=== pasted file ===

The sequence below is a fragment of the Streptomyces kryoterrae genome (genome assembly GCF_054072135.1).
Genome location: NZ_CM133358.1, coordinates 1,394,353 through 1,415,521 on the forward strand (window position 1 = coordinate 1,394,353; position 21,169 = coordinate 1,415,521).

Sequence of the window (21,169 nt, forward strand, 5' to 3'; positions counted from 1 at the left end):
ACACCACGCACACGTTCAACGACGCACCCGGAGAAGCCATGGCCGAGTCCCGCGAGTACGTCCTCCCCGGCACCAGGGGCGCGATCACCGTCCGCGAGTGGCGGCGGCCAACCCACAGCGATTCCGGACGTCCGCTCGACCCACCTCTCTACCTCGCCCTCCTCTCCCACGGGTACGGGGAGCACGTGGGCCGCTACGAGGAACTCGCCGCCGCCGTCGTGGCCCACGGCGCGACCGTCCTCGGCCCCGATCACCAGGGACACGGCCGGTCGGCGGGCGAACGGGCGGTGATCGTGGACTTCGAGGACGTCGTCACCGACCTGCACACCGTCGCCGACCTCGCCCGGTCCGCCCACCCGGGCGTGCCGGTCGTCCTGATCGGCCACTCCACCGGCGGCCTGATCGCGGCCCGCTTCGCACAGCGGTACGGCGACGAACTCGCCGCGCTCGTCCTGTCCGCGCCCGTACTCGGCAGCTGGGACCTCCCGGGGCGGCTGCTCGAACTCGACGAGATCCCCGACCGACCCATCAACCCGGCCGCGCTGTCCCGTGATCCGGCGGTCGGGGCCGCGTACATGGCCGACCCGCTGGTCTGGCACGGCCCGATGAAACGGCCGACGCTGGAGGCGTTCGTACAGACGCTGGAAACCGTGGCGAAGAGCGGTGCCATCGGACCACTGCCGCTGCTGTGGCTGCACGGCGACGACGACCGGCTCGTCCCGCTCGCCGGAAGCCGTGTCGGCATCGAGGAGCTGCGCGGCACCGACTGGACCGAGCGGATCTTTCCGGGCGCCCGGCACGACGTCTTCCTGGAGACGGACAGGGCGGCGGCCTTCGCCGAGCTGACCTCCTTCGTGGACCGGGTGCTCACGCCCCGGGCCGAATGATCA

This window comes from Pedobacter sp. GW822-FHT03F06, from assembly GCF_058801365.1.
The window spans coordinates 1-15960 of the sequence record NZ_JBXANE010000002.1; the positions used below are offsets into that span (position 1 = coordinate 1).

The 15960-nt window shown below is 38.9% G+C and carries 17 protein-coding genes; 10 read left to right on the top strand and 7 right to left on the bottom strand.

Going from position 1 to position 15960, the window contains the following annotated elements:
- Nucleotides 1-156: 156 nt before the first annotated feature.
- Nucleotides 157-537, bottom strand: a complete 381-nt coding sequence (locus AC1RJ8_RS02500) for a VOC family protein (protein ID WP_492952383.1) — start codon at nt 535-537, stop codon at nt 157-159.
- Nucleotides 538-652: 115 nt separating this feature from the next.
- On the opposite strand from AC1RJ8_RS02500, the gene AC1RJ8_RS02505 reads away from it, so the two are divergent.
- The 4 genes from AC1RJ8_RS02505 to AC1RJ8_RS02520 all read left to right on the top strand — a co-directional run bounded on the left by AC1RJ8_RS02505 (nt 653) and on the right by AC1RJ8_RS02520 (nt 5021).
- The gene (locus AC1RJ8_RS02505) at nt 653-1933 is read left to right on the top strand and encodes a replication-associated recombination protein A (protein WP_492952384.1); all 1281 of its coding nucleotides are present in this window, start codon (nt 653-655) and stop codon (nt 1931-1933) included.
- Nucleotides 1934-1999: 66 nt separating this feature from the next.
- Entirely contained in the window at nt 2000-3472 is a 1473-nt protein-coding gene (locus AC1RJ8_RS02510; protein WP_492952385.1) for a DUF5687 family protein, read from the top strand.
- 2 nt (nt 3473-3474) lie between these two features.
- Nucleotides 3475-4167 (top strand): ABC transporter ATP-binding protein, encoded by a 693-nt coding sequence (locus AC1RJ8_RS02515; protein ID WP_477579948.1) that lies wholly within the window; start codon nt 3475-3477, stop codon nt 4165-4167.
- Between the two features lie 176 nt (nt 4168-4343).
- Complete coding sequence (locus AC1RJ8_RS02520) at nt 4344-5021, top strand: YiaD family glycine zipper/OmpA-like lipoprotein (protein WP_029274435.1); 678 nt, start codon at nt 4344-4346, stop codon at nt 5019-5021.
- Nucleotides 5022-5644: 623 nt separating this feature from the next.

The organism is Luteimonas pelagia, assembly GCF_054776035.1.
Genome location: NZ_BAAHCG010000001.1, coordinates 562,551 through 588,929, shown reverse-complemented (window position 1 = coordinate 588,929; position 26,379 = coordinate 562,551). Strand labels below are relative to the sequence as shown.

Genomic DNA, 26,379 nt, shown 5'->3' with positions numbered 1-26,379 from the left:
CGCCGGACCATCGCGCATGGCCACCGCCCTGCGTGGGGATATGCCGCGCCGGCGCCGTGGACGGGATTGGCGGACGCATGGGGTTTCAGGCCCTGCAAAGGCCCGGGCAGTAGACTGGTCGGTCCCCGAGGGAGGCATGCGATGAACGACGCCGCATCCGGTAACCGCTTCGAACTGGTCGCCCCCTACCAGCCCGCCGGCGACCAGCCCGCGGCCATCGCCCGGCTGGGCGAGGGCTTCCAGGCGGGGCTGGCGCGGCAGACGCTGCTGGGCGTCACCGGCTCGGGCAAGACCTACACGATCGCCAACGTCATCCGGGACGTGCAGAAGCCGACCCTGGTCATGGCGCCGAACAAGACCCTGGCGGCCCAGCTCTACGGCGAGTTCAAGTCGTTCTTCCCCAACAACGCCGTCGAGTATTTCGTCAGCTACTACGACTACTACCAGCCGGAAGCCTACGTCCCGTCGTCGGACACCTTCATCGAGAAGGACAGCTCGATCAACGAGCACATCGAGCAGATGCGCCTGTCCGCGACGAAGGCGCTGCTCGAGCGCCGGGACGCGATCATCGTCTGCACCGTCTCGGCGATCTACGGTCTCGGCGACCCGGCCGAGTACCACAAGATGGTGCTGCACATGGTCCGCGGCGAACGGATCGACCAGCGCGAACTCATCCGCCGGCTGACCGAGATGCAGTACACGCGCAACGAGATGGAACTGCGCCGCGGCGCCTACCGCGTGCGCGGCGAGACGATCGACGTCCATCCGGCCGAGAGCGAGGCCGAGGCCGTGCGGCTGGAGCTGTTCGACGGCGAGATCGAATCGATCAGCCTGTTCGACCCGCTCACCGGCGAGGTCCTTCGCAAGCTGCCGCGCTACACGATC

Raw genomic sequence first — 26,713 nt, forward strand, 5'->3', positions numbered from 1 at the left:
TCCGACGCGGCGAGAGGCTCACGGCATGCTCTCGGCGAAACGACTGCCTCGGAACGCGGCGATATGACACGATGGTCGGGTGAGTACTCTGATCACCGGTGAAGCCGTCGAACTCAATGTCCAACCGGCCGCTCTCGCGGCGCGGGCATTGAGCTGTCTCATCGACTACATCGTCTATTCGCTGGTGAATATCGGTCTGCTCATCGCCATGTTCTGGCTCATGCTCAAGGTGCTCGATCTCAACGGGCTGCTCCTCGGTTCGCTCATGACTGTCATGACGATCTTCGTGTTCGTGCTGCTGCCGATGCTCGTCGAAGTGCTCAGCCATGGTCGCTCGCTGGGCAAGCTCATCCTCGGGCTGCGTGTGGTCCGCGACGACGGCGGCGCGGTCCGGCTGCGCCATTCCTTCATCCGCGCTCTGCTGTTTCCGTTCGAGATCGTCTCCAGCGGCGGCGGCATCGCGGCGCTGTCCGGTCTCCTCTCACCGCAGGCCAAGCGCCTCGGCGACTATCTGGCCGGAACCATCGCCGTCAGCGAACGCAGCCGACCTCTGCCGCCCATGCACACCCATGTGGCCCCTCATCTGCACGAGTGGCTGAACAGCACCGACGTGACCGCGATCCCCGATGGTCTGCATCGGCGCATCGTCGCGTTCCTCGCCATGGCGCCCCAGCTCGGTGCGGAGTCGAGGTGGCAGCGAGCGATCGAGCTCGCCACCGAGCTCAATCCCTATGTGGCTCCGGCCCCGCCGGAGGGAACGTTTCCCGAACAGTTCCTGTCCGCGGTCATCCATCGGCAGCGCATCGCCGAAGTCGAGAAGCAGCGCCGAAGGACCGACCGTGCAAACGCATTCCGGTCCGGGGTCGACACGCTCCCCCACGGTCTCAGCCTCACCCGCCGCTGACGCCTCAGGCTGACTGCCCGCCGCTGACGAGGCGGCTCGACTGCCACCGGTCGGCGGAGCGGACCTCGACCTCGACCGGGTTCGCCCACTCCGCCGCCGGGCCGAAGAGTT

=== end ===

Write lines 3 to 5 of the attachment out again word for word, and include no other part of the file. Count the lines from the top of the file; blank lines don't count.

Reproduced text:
Sequence of the window (21,169 nt, forward strand, 5' to 3'; positions counted from 1 at the left end):
ACACCACGCACACGTTCAACGACGCACCCGGAGAAGCCATGGCCGAGTCCCGCGAGTACGTCCTCCCCGGCACCAGGGGCGCGATCACCGTCCGCGAGTGGCGGCGGCCAACCCACAGCGATTCCGGACGTCCGCTCGACCCACCTCTCTACCTCGCCCTCCTCTCCCACGGGTACGGGGAGCACGTGGGCCGCTACGAGGAACTCGCCGCCGCCGTCGTGGCCCACGGCGCGACCGTCCTCGGCCCCGATCACCAGGGACACGGCCGGTCGGCGGGCGAACGGGCGGTGATCGTGGACTTCGAGGACGTCGTCACCGACCTGCACACCGTCGCCGACCTCGCCCGGTCCGCCCACCCGGGCGTGCCGGTCGTCCTGATCGGCCACTCCACCGGCGGCCTGATCGCGGCCCGCTTCGCACAGCGGTACGGCGACGAACTCGCCGCGCTCGTCCTGTCCGCGCCCGTACTCGGCAGCTGGGACCTCCCGGGGCGGCTGCTCGAACTCGACGAGATCCCCGACCGACCCATCAACCCGGCCGCGCTGTCCCGTGATCCGGCGGTCGGGGCCGCGTACATGGCCGACCCGCTGGTCTGGCACGGCCCGATGAAACGGCCGACGCTGGAGGCGTTCGTACAGACGCTGGAAACCGTGGCGAAGAGCGGTGCCATCGGACCACTGCCGCTGCTGTGGCTGCACGGCGACGACGACCGGCTCGTCCCGCTCGCCGGAAGCCGTGTCGGCATCGAGGAGCTGCGCGGCACCGACTGGACCGAGCGGATCTTTCCGGGCGCCCGGCACGACGTCTTCCTGGAGACGGACAGGGCGGCGGCCTTCGCCGAGCTGACCTCCTTCGTGGACCGGGTGCTCACGCCCCGGGCCGAATGATCA

This window comes from Pedobacter sp. GW822-FHT03F06, from assembly GCF_058801365.1.